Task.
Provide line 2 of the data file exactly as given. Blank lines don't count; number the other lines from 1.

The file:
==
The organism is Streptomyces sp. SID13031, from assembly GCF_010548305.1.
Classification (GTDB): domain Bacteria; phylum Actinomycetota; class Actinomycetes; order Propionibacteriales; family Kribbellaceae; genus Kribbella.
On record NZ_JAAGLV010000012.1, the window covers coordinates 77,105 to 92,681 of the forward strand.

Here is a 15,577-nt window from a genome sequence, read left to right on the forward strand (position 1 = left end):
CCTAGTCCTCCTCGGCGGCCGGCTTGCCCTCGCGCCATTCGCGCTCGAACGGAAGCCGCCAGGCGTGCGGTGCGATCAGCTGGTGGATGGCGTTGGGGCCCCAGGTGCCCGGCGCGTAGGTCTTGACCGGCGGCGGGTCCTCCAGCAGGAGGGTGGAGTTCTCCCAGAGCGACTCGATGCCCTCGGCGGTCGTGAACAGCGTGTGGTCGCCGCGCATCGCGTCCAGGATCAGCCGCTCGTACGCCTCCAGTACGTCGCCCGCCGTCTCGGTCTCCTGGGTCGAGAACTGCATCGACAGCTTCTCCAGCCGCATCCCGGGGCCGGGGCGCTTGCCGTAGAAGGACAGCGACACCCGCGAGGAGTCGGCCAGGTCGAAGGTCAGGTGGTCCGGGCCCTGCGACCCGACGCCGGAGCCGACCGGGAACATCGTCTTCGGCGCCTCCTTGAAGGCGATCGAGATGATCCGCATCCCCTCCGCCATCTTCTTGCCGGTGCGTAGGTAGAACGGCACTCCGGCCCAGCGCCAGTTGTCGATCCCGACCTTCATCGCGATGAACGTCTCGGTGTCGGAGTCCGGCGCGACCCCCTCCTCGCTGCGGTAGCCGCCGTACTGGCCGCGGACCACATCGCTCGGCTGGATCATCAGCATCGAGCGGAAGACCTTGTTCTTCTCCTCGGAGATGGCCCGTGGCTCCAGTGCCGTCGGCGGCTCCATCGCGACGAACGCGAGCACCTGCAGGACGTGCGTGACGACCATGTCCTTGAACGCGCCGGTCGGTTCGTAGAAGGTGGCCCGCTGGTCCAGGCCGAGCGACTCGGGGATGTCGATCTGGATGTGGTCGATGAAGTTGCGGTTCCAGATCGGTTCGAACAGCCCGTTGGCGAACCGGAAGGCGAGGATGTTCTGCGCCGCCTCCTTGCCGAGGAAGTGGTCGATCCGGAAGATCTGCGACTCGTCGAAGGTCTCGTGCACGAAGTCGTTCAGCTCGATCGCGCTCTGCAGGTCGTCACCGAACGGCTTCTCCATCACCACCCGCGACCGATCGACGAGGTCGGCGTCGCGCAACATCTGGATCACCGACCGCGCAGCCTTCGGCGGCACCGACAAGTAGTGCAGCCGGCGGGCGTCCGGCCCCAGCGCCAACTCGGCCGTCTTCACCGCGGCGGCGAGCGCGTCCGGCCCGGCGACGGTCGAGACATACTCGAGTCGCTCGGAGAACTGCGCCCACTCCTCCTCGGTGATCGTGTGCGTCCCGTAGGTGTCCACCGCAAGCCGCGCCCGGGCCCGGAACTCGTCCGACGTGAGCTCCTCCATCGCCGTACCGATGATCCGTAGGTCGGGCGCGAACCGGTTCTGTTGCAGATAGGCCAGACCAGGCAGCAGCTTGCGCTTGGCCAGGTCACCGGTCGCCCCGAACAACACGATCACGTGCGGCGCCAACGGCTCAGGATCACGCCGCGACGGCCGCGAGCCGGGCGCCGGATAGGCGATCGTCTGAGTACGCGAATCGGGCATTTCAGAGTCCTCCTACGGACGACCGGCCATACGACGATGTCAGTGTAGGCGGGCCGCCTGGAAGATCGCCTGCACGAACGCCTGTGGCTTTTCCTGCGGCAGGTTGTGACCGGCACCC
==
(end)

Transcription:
Classification (GTDB): domain Bacteria; phylum Actinomycetota; class Actinomycetes; order Propionibacteriales; family Kribbellaceae; genus Kribbella.